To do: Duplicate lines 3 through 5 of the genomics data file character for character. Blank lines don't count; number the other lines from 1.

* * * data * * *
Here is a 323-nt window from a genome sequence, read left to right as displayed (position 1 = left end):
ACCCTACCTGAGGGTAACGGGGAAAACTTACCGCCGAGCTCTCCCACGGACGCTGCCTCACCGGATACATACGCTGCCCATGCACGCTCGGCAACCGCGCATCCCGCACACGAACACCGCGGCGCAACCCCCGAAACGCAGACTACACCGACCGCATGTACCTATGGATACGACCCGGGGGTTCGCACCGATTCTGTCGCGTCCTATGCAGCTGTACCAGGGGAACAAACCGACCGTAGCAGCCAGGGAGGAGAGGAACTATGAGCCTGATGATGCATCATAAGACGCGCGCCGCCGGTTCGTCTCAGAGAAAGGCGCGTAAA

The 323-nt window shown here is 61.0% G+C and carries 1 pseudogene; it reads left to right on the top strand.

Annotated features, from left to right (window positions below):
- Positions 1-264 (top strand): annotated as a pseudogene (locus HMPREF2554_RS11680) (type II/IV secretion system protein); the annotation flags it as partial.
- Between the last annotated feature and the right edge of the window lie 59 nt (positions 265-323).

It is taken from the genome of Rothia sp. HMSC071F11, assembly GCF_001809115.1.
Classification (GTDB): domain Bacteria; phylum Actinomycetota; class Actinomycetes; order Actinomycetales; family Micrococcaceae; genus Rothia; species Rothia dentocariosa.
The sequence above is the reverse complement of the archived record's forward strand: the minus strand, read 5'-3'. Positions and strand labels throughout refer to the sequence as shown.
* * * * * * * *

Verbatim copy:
The 323-nt window shown here is 61.0% G+C and carries 1 pseudogene; it reads left to right on the top strand.

Annotated features, from left to right (window positions below):
- Positions 1-264 (top strand): annotated as a pseudogene (locus HMPREF2554_RS11680) (type II/IV secretion system protein); the annotation flags it as partial.